The line up is still largely the core of modern day NiP, featuring GeT_RighT, F0rest, Friberg, Xizt and Fifflaren. That team has amassed one Major win amongst 18 international tournament wins. This coupled with the fact that they reached the last eight in 31 of their 32 tournaments in this time frame cements them as one of Counter-Strike’s best teams ever.
photo by Liquipedia
Their success can be attributed to the clear nature of each of their roles, every player knew what they had to do and executed it with lethal precision for over two years. It seemed as though no team could touch them before Fifflaren’s retirement, which NiP could not recover from, replacing their fifth member consistently over the years until Friberg left in June 2017. Only time will tell if this will help NiP get back to where they once were.
2. LDLC/EnVyUs – September 2014-July 2015
photo by Liquipedia
Shox, KioShiMa, NBK, Happy and SmithZz came together in September 2014 to create a team that worked wonders. They emerged in the shadow of a deflating Fnatic team whose era was coming to a close. They won one Major and six international titles in a run enviable to many teams today.
One of the main reasons for this team’s success was the expressive nature players were allowed. Rather than focusing on a highly tactical game, they focused on allowing players’ decision making and individual skill to find the openings in games.
One of the cruxes of many teams throughout competitive Counters-Strike has been the sacrifice of skill in lieu of an IGL’s tactical ability. This was a notion that this team grabbed by the scruff of the neck and disobeyed, Happy was arguably the team’s best player despite being their IGL, which allowed for the team’s firepower to exceed that of other teams. This run is typified by the run of 17 top four finishes from 19 tournaments, which is to this day unchallenged.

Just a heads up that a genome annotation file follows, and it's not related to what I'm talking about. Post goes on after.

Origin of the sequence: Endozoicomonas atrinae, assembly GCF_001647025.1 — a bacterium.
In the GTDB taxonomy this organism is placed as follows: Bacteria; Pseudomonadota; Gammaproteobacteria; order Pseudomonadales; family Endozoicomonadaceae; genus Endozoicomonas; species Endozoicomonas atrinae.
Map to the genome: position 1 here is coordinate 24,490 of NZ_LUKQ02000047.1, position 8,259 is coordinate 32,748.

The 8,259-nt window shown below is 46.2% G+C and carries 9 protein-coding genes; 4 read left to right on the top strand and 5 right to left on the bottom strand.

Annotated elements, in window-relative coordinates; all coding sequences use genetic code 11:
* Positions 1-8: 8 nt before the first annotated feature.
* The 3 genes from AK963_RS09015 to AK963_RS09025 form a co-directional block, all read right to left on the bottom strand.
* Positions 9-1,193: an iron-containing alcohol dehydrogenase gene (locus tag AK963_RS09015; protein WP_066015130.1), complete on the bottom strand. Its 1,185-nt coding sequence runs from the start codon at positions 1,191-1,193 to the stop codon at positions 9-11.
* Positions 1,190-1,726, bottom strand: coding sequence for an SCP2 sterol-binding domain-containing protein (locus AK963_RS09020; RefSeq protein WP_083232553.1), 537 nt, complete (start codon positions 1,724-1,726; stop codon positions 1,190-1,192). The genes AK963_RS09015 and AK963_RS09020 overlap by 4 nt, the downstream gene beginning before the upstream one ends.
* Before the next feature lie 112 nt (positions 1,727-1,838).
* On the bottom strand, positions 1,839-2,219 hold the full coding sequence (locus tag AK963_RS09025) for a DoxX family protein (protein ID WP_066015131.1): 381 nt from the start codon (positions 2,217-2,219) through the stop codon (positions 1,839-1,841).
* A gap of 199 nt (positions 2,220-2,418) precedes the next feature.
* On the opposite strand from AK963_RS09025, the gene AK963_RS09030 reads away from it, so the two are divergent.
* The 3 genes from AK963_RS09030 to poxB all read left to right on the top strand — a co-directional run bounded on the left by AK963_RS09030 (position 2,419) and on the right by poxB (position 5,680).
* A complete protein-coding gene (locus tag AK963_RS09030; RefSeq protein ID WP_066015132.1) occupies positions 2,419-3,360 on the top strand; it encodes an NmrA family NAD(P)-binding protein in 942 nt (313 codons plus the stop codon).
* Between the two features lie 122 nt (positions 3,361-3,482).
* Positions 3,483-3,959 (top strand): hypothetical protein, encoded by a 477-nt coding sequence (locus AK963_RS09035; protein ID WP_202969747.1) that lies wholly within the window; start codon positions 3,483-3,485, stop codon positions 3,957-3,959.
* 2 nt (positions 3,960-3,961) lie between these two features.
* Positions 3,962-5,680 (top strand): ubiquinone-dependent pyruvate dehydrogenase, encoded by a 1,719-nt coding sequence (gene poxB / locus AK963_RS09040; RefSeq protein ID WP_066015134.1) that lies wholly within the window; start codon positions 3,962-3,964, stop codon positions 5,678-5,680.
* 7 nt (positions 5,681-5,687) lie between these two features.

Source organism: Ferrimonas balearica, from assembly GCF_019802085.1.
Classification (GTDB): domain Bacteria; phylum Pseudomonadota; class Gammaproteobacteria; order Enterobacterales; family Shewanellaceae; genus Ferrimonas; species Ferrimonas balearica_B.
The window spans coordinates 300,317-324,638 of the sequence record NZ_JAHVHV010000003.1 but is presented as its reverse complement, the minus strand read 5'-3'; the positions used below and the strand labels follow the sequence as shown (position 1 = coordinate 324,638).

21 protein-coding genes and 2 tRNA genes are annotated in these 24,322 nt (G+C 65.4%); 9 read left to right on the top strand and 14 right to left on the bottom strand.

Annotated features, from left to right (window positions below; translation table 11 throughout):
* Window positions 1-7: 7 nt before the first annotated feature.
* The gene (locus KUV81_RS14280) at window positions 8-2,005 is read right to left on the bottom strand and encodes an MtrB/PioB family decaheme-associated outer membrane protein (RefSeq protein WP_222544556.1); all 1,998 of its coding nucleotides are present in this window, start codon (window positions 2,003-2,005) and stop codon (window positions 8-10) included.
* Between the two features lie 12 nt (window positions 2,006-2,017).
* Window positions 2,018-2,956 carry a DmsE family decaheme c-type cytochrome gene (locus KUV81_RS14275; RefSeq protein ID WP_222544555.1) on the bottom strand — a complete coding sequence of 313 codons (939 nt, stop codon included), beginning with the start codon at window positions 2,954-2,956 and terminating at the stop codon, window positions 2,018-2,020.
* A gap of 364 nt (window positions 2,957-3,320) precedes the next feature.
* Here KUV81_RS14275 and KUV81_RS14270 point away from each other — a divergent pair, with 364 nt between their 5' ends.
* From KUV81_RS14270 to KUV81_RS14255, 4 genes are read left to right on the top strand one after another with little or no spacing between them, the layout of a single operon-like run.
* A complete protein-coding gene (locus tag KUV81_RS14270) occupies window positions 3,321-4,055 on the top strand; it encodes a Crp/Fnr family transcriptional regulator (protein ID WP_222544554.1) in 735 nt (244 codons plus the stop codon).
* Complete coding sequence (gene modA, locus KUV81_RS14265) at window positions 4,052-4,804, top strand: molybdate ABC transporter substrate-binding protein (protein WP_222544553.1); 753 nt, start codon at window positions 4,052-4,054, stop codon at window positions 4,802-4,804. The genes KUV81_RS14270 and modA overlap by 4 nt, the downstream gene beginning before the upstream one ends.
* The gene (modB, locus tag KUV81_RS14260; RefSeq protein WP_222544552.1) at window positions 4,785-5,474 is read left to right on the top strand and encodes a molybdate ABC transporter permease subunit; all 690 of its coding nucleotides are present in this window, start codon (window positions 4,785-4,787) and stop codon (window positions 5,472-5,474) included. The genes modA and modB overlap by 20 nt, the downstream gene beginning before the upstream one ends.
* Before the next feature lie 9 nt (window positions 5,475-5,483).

1. SK Gaming – August 2016-Present
This is a team that needs no introduction even to the most casual Counter-Strike fan. SK are the hot topic within professional CS:GO at the moment; there doesn’t seem to be a tournament that goes by that SK don’t make the finals. Since August 2016 they have made seven finals, winning four of them. A recent poor showing in the ESL Pro-League is the only blip on the scorecard for the Brazilians, which has seen them pick up almost $1m in prize money in 10 months.
Coldzera in particular has gained a lot of attention, gaining a majority of tournament MVP’s for 2017 so far. This has lead to claims that he could be one of Counter-Strike’s greatest players ever. With this level of success it’s hard to debate the legitimacy of these claims.
Fallen, Coldzera, Fer, Taco and Felps have all been writing history over the past year and will likely place themselves high in the history books of Counter-Strike. Only time will tell how long this period of success will go on for, but they will have at least secured a dynasty to be fondly remembered.
So, unless you were living under a rock during day one of Worlds, you probably heard that Brazil’s INTZ pulled off potentially the biggest upset in World’s history by knocking off China’s number one seed, EDward Gaming.
And this wasn’t just a fluke win on a miracle Baron steal. This was INTZ dismantling a team that didn’t drop a series for the entirety of the Summer Split in China. The Brazilian wildcard won through the same strategy they employed throughout most of the year, through jungler Revolta providing pressure for top laner Yang, ensuring that he had a sizable advantage coming out of the lane phase.
Yang played like an absolute monster with the lead Revolta set up for him; he finished the game 3.9 thousand gold ahead of EDG’s top laner, Mouse. He used that lead to deal the most damage to champions of any player in the game, finishing with 29.5 thousand damage dealt in a 6/2/7 performance on Gnar.
EDG threatened to make comebacks throughout, winning multiple fights due to mid-laner PawN’s sneaky flanks on Vladimir while the INTZ team was spread out. However, following a key three-for-one fight around the 33-minute mark, resulting from a pick onto EDG’s Clearlove, the Brazilian team ended up getting their second baron of the game; this allowed them to take an inhibitor, which led to an Elder Dragon, which finally ended up being the nail in the coffin for EDG.
With this being just the first day of Worlds, there are still plenty of games left for teams to overcome a first game mishap. But EDG was seen as a team that would run through their group without a problem, maybe dropping a game to H2k or AHQ if they had a bad showing. However, a loss to INTZ was something that nobody in the league scene expected, even the analysts (and thus the EDG sandbagging memes have been reborn).